Your Sinclair1st January 1991
Published in Your Sinclair #61
As the famous toothless budgie put it. "If at first you don't succeed, try, try again'. Never has this been so true as in the case of 2000AD licences.
Loads of people have recognised the potential for a fab game based on the characters in Britain's favourite (sorry Viz) second-favourite comic, but few (ie none) have managed a really successful adaptation. Strontium Dog, Rogue Trooper, Nemesis The Warlock, even Dredd himself - they've all been done (and done fairly badly, it has to be said). Let's see what they manage this time round, eh, Spec-chums?
Programmed by Random Access - the Sales Curve bods responsible for the classic Silkworm, the Double Dragon games et al - this new Dredd is a viewed-from-the-side romp through Mega City One. As well as his weapon (fnar) - the Lawgiver, which fires three types of ammo - the Judge also has at his disposal the Lawmaster, his trusty armoured motorbike. In some levels he walks around the place on foot, in others he rides the bike. (In fact, in one later level he actually rides a flying version of it!)
Each section of the game takes its scenario from a different Dredd comic strip - Level One, for instance, is based on the famous Fatties Revolt story. Here Dredd has to explore a maze of platforms and ramps, finding and turning off four food dispensers before the rampaging fatties - citizens who've turned themselves into one-ton monsters by gross overeating - can get their bellies round them. It's a case of ducking, dodging and shooting fatties while keeping an eye on the metre that indicates the crime rate. If Dredd is arresting or shooting lots of perps the crime rate comes down, but if he gets injured, say, and has to go to hospital it zooms right up again (let the crime rate reach maximum and its Game Over). Having successfully turned off the machines, he then has to find the exit and move onto the second part of the level - protecting a food convoy from the lard buckets!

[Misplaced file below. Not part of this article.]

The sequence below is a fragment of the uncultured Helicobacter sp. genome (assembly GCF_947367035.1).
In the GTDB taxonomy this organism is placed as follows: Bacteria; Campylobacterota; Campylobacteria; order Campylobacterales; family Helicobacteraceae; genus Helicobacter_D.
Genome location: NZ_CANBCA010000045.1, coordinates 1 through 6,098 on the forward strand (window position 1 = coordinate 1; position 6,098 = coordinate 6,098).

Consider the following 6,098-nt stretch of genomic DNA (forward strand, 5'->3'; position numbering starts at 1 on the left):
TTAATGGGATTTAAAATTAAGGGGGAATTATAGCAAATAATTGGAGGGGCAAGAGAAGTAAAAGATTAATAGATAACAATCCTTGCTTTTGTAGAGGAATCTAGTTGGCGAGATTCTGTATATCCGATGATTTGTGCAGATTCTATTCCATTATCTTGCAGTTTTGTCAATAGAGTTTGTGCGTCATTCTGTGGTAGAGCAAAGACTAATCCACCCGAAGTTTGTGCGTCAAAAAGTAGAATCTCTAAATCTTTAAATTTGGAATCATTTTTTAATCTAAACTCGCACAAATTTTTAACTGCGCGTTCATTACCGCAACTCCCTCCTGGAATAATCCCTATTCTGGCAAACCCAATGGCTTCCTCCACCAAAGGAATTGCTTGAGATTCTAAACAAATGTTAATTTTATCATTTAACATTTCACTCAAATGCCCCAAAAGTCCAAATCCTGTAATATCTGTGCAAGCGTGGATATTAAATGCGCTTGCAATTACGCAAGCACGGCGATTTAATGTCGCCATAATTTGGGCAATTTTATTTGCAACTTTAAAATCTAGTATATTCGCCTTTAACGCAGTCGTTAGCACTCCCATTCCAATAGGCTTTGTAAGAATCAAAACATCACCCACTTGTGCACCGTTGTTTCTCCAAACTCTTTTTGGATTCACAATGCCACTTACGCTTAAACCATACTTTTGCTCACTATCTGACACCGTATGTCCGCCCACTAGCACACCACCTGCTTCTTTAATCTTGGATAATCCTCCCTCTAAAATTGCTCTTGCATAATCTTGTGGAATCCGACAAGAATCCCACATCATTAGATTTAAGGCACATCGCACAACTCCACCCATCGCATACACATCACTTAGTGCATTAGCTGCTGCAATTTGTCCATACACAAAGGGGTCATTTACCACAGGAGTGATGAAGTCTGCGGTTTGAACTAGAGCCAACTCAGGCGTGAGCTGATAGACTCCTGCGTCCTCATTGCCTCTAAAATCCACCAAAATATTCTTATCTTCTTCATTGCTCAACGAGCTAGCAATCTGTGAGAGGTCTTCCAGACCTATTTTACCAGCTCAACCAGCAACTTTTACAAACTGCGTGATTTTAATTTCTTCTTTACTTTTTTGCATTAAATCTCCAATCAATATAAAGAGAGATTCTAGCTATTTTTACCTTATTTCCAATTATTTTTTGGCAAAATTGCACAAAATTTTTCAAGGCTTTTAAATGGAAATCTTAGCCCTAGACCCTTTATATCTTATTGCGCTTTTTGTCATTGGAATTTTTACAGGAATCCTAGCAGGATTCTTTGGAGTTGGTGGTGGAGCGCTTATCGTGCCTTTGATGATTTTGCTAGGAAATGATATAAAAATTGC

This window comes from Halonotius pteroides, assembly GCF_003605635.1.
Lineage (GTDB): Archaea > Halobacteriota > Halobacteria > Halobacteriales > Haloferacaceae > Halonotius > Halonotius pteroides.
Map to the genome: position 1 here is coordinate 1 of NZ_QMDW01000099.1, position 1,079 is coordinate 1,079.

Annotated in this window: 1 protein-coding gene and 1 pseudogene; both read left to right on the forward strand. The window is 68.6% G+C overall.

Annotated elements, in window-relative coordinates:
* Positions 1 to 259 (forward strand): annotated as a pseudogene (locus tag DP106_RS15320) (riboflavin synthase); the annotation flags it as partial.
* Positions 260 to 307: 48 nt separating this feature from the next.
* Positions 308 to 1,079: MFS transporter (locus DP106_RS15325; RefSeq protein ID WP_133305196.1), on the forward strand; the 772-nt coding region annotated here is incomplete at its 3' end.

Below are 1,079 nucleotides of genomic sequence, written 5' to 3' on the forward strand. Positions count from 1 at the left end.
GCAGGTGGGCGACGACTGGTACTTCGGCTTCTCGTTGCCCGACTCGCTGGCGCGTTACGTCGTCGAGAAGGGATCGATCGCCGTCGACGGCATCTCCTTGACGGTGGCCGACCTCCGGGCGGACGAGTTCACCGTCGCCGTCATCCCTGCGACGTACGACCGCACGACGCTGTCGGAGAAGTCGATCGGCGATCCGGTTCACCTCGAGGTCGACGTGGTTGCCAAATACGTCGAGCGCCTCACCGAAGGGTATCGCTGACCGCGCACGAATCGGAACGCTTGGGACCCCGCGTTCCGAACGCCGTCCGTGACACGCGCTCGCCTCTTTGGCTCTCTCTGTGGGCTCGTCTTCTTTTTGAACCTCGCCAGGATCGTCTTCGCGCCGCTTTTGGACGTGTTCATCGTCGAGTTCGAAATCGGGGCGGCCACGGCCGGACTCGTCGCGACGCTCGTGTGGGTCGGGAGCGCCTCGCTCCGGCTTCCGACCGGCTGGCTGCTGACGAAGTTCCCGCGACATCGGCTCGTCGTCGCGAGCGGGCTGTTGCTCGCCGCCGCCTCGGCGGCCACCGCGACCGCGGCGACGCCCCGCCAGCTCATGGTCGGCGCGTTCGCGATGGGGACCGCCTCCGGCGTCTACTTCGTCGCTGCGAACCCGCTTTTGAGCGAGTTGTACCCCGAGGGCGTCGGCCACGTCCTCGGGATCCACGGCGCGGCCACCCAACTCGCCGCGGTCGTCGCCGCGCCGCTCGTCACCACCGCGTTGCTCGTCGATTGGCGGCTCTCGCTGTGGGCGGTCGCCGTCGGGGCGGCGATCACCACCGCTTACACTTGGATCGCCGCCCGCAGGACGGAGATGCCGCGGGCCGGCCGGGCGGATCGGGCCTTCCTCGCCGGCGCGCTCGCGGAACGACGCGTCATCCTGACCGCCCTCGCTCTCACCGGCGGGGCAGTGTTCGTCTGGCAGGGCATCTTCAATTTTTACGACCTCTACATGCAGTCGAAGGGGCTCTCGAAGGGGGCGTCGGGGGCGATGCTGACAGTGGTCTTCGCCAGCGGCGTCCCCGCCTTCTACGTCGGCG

Later levels are based on other 2000AD stories - the second one is about a city block where an escaped enzyme has reversed evolution and turned the population into monkeys (!), the third and fourth are about Sov-City agents trying to contaminate the Mega City water supply, while the fifth introduces the Dark Judges - bizarre beings from a dimension where life itself is a crime!
All these original 2000AD ideas have been coupled with a fair few neat touches from the programmers as well. The action is often interspersed with still comic frames (almost like digitised pages from the comic books) to explain what's going on, and there's a good deal of humour dotted about the place too.
For instance, the game opens with a computer terminal type screen where Dredd has to log on. Here you can select to go on patrol (and so play the game), or perhaps check through Dredd's mail or even play a handful of sub-games (apparently what judges do in their spare time!) which look suspiciously like stuff last seen on the Vic 20!
But (yep, here it comes) despite all the variety - and the different tasks Dredd has to complete on each level - the basic gameplay remains more or less the same throughout. What we've got here is rather a lot of scrolling around the map, arresting. shooting, and destroying/turning things off, and it can all get a bit boring rather quickly.
The fact that the Dredd sprite is so small and the graphics so monochrome doesn't help things much either. The game's spartan look probably allows for quite some depth of play - each of the six stories is in two parts, so that's 12 levels - so if you stick with it you'll more than get your money's worth, but personally I'd rather have seen Dredd given the Last Crusade/Batman The Movie type treatment - bigger sprites, more varied gameplay and less scenarios. It's like they've tried to get too much in and as a result spread everything too thin. I dunno, maybe for Dredd it'll be third time lucky. Ho hum.
A nice attempt to capture a flavour of the character. Sad graphics but large number of scenarios.